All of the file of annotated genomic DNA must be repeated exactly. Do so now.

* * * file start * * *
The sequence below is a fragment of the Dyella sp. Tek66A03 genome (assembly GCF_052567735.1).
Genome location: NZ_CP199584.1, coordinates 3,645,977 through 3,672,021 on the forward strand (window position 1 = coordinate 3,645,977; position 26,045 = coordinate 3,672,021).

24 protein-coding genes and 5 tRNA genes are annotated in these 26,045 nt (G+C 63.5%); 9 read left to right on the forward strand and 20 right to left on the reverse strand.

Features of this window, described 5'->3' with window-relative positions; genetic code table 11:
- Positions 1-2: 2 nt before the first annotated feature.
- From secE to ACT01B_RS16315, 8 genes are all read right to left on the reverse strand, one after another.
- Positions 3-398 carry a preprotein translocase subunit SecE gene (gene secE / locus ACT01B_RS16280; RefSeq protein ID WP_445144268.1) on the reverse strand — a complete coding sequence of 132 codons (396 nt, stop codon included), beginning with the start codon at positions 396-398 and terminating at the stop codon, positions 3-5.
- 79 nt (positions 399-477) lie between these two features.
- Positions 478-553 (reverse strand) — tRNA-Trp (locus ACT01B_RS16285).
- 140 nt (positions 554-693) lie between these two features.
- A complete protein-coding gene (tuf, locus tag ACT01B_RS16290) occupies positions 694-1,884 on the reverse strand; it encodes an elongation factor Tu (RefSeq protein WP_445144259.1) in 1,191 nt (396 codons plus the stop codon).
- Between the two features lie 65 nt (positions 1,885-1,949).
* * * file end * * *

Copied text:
The sequence below is a fragment of the Dyella sp. Tek66A03 genome (assembly GCF_052567735.1).
Genome location: NZ_CP199584.1, coordinates 3,645,977 through 3,672,021 on the forward strand (window position 1 = coordinate 3,645,977; position 26,045 = coordinate 3,672,021).

24 protein-coding genes and 5 tRNA genes are annotated in these 26,045 nt (G+C 63.5%); 9 read left to right on the forward strand and 20 right to left on the reverse strand.

Features of this window, described 5'->3' with window-relative positions; genetic code table 11:
- Positions 1-2: 2 nt before the first annotated feature.
- From secE to ACT01B_RS16315, 8 genes are all read right to left on the reverse strand, one after another.
- Positions 3-398 carry a preprotein translocase subunit SecE gene (gene secE / locus ACT01B_RS16280; RefSeq protein ID WP_445144268.1) on the reverse strand — a complete coding sequence of 132 codons (396 nt, stop codon included), beginning with the start codon at positions 396-398 and terminating at the stop codon, positions 3-5.
- 79 nt (positions 399-477) lie between these two features.
- Positions 478-553 (reverse strand) — tRNA-Trp (locus ACT01B_RS16285).
- 140 nt (positions 554-693) lie between these two features.
- A complete protein-coding gene (tuf, locus tag ACT01B_RS16290) occupies positions 694-1,884 on the reverse strand; it encodes an elongation factor Tu (RefSeq protein WP_445144259.1) in 1,191 nt (396 codons plus the stop codon).
- Between the two features lie 65 nt (positions 1,885-1,949).